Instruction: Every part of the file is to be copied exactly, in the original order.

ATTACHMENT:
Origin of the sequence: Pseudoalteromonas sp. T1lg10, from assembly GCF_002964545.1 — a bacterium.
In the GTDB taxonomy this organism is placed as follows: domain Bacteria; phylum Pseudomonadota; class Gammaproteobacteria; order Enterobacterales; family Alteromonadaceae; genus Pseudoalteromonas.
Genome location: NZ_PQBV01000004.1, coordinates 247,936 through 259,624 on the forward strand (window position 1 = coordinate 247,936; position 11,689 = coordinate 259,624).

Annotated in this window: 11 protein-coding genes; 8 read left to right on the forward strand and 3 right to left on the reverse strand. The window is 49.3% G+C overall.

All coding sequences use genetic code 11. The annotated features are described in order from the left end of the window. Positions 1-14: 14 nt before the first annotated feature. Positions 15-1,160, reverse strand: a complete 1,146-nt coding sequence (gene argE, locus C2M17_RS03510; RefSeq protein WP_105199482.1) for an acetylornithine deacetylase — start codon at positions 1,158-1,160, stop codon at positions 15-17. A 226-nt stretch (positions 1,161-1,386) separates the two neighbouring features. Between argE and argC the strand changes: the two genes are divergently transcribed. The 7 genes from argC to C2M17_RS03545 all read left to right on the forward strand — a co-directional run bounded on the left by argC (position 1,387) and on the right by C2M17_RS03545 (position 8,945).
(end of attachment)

Origin of the sequence: Pseudoalteromonas sp. T1lg10, from assembly GCF_002964545.1 — a bacterium.
In the GTDB taxonomy this organism is placed as follows: domain Bacteria; phylum Pseudomonadota; class Gammaproteobacteria; order Enterobacterales; family Alteromonadaceae; genus Pseudoalteromonas.
Genome location: NZ_PQBV01000004.1, coordinates 247,936 through 259,624 on the forward strand (window position 1 = coordinate 247,936; position 11,689 = coordinate 259,624).

Annotated in this window: 11 protein-coding genes; 8 read left to right on the forward strand and 3 right to left on the reverse strand. The window is 49.3% G+C overall.

All coding sequences use genetic code 11. The annotated features are described in order from the left end of the window. Positions 1-14: 14 nt before the first annotated feature. Positions 15-1,160, reverse strand: a complete 1,146-nt coding sequence (gene argE, locus C2M17_RS03510; RefSeq protein WP_105199482.1) for an acetylornithine deacetylase — start codon at positions 1,158-1,160, stop codon at positions 15-17. A 226-nt stretch (positions 1,161-1,386) separates the two neighbouring features. Between argE and argC the strand changes: the two genes are divergently transcribed. The 7 genes from argC to C2M17_RS03545 all read left to right on the forward strand — a co-directional run bounded on the left by argC (position 1,387) and on the right by C2M17_RS03545 (position 8,945).